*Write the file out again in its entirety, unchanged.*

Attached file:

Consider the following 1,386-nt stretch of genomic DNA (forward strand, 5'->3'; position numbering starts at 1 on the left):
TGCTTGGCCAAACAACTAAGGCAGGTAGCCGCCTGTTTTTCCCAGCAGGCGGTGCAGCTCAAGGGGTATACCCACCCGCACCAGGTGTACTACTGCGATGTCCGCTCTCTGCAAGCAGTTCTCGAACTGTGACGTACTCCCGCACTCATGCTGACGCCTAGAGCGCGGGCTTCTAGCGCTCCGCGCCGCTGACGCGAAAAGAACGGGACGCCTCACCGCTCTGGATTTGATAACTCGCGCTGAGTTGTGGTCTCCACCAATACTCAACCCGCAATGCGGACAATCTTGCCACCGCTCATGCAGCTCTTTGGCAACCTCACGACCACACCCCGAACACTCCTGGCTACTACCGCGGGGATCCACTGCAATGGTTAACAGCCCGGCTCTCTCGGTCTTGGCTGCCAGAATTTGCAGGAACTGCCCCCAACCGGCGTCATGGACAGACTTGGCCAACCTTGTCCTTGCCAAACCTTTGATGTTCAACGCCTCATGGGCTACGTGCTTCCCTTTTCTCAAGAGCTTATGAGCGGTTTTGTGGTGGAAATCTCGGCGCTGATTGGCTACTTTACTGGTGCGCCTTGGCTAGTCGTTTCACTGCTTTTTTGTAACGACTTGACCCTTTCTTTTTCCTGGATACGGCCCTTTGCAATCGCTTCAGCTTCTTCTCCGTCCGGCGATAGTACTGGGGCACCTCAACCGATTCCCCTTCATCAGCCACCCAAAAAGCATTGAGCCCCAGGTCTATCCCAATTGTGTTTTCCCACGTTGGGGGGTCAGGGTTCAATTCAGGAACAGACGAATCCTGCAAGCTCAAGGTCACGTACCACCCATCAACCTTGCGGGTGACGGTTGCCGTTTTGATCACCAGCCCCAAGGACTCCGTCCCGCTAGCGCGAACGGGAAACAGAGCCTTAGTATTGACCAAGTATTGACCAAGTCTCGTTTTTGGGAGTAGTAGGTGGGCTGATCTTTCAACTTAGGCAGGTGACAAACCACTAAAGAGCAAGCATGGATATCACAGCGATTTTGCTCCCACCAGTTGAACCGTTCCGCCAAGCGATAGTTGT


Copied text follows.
Consider the following 1,386-nt stretch of genomic DNA (forward strand, 5'->3'; position numbering starts at 1 on the left):
TGCTTGGCCAAACAACTAAGGCAGGTAGCCGCCTGTTTTTCCCAGCAGGCGGTGCAGCTCAAGGGGTATACCCACCCGCACCAGGTGTACTACTGCGATGTCCGCTCTCTGCAAGCAGTTCTCGAACTGTGACGTACTCCCGCACTCATGCTGACGCCTAGAGCGCGGGCTTCTAGCGCTCCGCGCCGCTGACGCGAAAAGAACGGGACGCCTCACCGCTCTGGATTTGATAACTCGCGCTGAGTTGTGGTCTCCACCAATACTCAACCCGCAATGCGGACAATCTTGCCACCGCTCATGCAGCTCTTTGGCAACCTCACGACCACACCCCGAACACTCCTGGCTACTACCGCGGGGATCCACTGCAATGGTTAACAGCCCGGCTCTCTCGGTCTTGGCTGCCAGAATTTGCAGGAACTGCCCCCAACCGGCGTCATGGACAGACTTGGCCAACCTTGTCCTTGCCAAACCTTTGATGTTCAACGCCTCATGGGCTACGTGCTTCCCTTTTCTCAAGAGCTTATGAGCGGTTTTGTGGTGGAAATCTCGGCGCTGATTGGCTACTTTACTGGTGCGCCTTGGCTAGTCGTTTCACTGCTTTTTTGTAACGACTTGACCCTTTCTTTTTCCTGGATACGGCCCTTTGCAATCGCTTCAGCTTCTTCTCCGTCCGGCGATAGTACTGGGGCACCTCAACCGATTCCCCTTCATCAGCCACCCAAAAAGCATTGAGCCCCAGGTCTATCCCAATTGTGTTTTCCCACGTTGGGGGGTCAGGGTTCAATTCAGGAACAGACGAATCCTGCAAGCTCAAGGTCACGTACCACCCATCAACCTTGCGGGTGACGGTTGCCGTTTTGATCACCAGCCCCAAGGACTCCGTCCCGCTAGCGCGAACGGGAAACAGAGCCTTAGTATTGACCAAGTATTGACCAAGTCTCGTTTTTGGGAGTAGTAGGTGGGCTGATCTTTCAACTTAGGCAGGTGACAAACCACTAAAGAGCAAGCATGGATATCACAGCGATTTTGCTCCCACCAGTTGAACCGTTCCGCCAAGCGATAGTTGT